We recently worked with Microsoft to develop the WordPress on SQL Server Patch. We spoke with Zach Owens, Technical Evangelist at Microsoft, to get insight into what this patch means for Microsoft and for the open source community. We discussed everything from the development of the patch, to how Microsoft sees the patch positively impacting the WordPress user experience.
A few years ago Microsoft dedicated to making PHP run great on Windows and SQL Server. This has culminated in ongoing investments in PHP Core for Windows, IIS improvements like FastCGI and the PHP Driver for SQL Server. Being a PHP developer, I was really excited to see Microsoft taking this approach with PHP. Now that PHP runs great on Windows and SQL Server the next step is getting PHP apps running great on our platform. The work with OmniTI has been an important step in getting WordPress on SQL Server and SQL Azure. I go into a bit more detail in an article entitled, "WordPress: Why the BLEEP is Microsoft doing this?!?!"
Weʼve seen a good amount of comments on http://wordpress.visitmix.com ranging from really supportive to anti-Microsoft—which is all healthy dialogue. I think the jury is still out on the long-term acceptance of SQL Server support within the WordPress community but weʼre hopeful that people will find it a good addition to WordPress.
Fundamentally, this patch allows WordPress to run on top of a SQL Server or SQL Azure database. Lots of organizations love running SQL Server because itʼs powerful and easy to use. With this patch thereʼs a whole new ecosystem of customers open to the WordPress developer community.
Youʼre asking a Microsoft guy, so of course the answer is yes! Actually, I have a background developing for LAMP so I think my perspective is pretty well informed. There are a lot of organizations that are comfortable running Microsoft infrastructure, so at a very basic level, now that PHP runs well on Windows and SQL Server, the deployment options for PHP and WordPress developers is hugely expanded. SQL Server has a bunch of really cool features WordPress plugin developers can take advantage of, like Spatial, Reporting Services or the Microsoft Sync Framework.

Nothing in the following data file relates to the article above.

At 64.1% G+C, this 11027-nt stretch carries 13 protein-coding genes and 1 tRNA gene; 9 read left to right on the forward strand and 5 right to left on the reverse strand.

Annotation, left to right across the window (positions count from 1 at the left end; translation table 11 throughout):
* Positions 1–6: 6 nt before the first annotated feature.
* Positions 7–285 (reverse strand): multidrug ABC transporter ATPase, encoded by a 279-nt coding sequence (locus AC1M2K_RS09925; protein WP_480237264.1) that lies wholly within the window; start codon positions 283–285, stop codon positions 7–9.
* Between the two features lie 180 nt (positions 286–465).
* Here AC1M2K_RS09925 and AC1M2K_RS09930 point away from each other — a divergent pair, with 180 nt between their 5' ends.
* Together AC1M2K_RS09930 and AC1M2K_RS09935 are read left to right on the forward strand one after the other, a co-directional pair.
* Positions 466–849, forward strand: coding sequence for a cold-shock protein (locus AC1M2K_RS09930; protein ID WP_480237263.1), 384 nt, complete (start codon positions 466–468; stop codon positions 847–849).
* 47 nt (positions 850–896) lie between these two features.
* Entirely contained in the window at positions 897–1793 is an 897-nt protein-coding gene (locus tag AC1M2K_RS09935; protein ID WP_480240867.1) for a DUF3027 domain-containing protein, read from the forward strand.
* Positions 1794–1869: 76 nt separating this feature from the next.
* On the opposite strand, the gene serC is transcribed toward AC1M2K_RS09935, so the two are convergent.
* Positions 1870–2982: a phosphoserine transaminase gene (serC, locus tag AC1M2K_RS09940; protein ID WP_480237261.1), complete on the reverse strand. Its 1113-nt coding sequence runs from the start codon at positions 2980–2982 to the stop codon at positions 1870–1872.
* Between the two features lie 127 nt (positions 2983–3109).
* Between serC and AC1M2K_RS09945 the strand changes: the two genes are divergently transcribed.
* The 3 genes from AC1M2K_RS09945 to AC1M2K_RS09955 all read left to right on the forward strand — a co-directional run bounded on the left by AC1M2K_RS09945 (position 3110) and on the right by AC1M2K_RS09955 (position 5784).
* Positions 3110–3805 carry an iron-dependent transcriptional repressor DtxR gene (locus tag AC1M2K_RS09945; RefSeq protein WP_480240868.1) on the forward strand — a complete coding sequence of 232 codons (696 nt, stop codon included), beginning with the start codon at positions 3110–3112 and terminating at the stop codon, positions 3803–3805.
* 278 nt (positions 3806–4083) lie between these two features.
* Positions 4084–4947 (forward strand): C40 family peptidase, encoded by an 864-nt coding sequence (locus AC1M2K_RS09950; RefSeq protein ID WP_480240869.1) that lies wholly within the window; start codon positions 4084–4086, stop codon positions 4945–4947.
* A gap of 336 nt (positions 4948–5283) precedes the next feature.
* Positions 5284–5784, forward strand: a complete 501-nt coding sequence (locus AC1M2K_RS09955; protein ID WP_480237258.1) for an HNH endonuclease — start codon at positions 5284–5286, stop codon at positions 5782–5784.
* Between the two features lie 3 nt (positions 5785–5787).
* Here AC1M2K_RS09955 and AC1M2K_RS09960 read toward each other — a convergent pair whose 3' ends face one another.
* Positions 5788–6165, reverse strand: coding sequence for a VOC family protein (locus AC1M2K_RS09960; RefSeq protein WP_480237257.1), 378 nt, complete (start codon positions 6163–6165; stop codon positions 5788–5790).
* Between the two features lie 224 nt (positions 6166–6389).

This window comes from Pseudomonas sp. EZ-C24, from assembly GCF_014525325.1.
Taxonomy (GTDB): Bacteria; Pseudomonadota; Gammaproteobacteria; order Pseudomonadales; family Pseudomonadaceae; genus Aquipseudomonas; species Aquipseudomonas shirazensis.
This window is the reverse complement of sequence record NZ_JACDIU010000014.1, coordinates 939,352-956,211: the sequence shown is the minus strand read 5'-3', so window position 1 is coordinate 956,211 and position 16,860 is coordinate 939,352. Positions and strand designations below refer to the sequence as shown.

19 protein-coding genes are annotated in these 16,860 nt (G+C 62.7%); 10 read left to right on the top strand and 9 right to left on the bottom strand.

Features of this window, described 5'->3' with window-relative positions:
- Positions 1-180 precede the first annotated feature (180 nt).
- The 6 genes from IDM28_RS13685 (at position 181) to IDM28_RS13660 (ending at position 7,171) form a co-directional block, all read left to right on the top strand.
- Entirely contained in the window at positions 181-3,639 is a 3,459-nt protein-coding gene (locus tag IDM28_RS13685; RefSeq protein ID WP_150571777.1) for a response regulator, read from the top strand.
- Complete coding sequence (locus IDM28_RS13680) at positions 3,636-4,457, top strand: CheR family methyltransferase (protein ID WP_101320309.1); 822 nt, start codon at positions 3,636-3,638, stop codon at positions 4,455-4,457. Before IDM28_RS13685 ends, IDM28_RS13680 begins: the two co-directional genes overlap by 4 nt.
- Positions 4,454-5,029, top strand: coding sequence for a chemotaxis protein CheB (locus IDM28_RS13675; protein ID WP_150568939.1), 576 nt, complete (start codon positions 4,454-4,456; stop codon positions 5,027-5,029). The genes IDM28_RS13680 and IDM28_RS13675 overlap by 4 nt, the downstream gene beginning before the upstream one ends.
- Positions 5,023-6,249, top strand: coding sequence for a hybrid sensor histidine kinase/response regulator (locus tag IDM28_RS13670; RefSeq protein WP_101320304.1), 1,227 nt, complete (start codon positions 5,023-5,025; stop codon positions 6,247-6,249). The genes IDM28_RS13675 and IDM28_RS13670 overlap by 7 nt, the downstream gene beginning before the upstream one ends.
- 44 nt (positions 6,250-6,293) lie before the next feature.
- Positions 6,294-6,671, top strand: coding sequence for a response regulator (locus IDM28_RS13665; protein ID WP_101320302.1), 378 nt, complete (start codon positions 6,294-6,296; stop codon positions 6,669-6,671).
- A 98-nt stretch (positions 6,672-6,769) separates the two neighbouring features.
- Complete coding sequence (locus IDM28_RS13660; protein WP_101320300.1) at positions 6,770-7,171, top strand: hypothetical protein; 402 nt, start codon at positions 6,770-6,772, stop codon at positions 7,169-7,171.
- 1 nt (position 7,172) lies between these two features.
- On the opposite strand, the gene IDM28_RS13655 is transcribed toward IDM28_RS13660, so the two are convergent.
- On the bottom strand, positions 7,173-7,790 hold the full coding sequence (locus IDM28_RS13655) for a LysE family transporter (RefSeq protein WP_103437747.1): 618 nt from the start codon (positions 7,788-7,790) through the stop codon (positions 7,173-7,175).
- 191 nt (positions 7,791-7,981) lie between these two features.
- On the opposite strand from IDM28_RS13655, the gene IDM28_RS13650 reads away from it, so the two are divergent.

This whole project has very much been a joint effort and their insight into how the PHP community works and current technical trends has been invaluable. They lived up to their years of experience and reputation in the industry and have been great to work with. Getting honest and informed opinions on the right approach is easier said than done but they delivered big-time.
We understand the importance of community when it comes to the success of a project. We are working together right now to develop a set of Selenium test cases that weʼd love to see make it back into the WordPress Test Suite. We are actively publishing articles on http://wordpress.visitmix.com
Zach Skyles Owens is a Senior Technical Evangelist at Microsoft focused on SQL Azure and SQL Server. Before working for Microsoft he led teams building web applications and business intelligence systems on non-Microsoft technologies including Oracle, MySQL, Java and PHP.